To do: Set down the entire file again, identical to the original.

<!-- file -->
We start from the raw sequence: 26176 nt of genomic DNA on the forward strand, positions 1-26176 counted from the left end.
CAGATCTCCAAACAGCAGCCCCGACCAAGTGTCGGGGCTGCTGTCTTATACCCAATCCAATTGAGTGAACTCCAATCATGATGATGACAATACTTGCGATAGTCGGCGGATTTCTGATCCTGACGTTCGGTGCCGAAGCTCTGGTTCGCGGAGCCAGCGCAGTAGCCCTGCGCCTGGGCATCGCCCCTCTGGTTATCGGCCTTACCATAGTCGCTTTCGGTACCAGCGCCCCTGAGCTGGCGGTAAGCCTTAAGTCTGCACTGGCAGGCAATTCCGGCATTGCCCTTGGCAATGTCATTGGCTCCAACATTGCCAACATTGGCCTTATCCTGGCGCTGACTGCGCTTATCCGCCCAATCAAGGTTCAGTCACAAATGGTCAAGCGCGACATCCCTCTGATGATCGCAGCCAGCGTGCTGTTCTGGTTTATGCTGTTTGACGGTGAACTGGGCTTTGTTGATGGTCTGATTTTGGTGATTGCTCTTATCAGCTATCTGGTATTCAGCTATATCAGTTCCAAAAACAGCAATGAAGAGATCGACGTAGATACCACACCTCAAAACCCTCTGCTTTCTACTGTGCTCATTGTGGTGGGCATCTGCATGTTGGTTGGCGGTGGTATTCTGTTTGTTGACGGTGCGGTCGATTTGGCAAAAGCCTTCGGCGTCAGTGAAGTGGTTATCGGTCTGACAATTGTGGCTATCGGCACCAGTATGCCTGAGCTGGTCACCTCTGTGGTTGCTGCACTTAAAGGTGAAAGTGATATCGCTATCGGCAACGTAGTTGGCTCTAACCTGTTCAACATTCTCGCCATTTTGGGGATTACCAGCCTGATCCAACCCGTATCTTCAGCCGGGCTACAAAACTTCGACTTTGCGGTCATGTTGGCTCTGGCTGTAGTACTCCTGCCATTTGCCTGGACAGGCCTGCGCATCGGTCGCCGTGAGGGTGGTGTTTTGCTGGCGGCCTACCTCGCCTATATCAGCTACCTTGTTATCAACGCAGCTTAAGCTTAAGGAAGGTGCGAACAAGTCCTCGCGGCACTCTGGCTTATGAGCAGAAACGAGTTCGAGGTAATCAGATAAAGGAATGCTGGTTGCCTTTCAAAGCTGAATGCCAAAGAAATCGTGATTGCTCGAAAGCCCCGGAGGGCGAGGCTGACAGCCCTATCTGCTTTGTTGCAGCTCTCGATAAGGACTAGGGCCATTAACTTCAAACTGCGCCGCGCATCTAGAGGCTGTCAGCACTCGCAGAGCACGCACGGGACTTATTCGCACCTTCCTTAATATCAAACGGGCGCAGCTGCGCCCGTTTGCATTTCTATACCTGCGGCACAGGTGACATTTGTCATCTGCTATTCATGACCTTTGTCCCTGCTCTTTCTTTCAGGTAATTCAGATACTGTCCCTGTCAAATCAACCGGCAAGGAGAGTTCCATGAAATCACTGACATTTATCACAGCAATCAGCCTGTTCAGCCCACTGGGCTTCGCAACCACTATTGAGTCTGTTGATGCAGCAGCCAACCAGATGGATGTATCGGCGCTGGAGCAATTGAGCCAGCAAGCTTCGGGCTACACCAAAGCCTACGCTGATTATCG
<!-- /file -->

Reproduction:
We start from the raw sequence: 26176 nt of genomic DNA on the forward strand, positions 1-26176 counted from the left end.
CAGATCTCCAAACAGCAGCCCCGACCAAGTGTCGGGGCTGCTGTCTTATACCCAATCCAATTGAGTGAACTCCAATCATGATGATGACAATACTTGCGATAGTCGGCGGATTTCTGATCCTGACGTTCGGTGCCGAAGCTCTGGTTCGCGGAGCCAGCGCAGTAGCCCTGCGCCTGGGCATCGCCCCTCTGGTTATCGGCCTTACCATAGTCGCTTTCGGTACCAGCGCCCCTGAGCTGGCGGTAAGCCTTAAGTCTGCACTGGCAGGCAATTCCGGCATTGCCCTTGGCAATGTCATTGGCTCCAACATTGCCAACATTGGCCTTATCCTGGCGCTGACTGCGCTTATCCGCCCAATCAAGGTTCAGTCACAAATGGTCAAGCGCGACATCCCTCTGATGATCGCAGCCAGCGTGCTGTTCTGGTTTATGCTGTTTGACGGTGAACTGGGCTTTGTTGATGGTCTGATTTTGGTGATTGCTCTTATCAGCTATCTGGTATTCAGCTATATCAGTTCCAAAAACAGCAATGAAGAGATCGACGTAGATACCACACCTCAAAACCCTCTGCTTTCTACTGTGCTCATTGTGGTGGGCATCTGCATGTTGGTTGGCGGTGGTATTCTGTTTGTTGACGGTGCGGTCGATTTGGCAAAAGCCTTCGGCGTCAGTGAAGTGGTTATCGGTCTGACAATTGTGGCTATCGGCACCAGTATGCCTGAGCTGGTCACCTCTGTGGTTGCTGCACTTAAAGGTGAAAGTGATATCGCTATCGGCAACGTAGTTGGCTCTAACCTGTTCAACATTCTCGCCATTTTGGGGATTACCAGCCTGATCCAACCCGTATCTTCAGCCGGGCTACAAAACTTCGACTTTGCGGTCATGTTGGCTCTGGCTGTAGTACTCCTGCCATTTGCCTGGACAGGCCTGCGCATCGGTCGCCGTGAGGGTGGTGTTTTGCTGGCGGCCTACCTCGCCTATATCAGCTACCTTGTTATCAACGCAGCTTAAGCTTAAGGAAGGTGCGAACAAGTCCTCGCGGCACTCTGGCTTATGAGCAGAAACGAGTTCGAGGTAATCAGATAAAGGAATGCTGGTTGCCTTTCAAAGCTGAATGCCAAAGAAATCGTGATTGCTCGAAAGCCCCGGAGGGCGAGGCTGACAGCCCTATCTGCTTTGTTGCAGCTCTCGATAAGGACTAGGGCCATTAACTTCAAACTGCGCCGCGCATCTAGAGGCTGTCAGCACTCGCAGAGCACGCACGGGACTTATTCGCACCTTCCTTAATATCAAACGGGCGCAGCTGCGCCCGTTTGCATTTCTATACCTGCGGCACAGGTGACATTTGTCATCTGCTATTCATGACCTTTGTCCCTGCTCTTTCTTTCAGGTAATTCAGATACTGTCCCTGTCAAATCAACCGGCAAGGAGAGTTCCATGAAATCACTGACATTTATCACAGCAATCAGCCTGTTCAGCCCACTGGGCTTCGCAACCACTATTGAGTCTGTTGATGCAGCAGCCAACCAGATGGATGTATCGGCGCTGGAGCAATTGAGCCAGCAAGCTTCGGGCTACACCAAAGCCTACGCTGATTATCG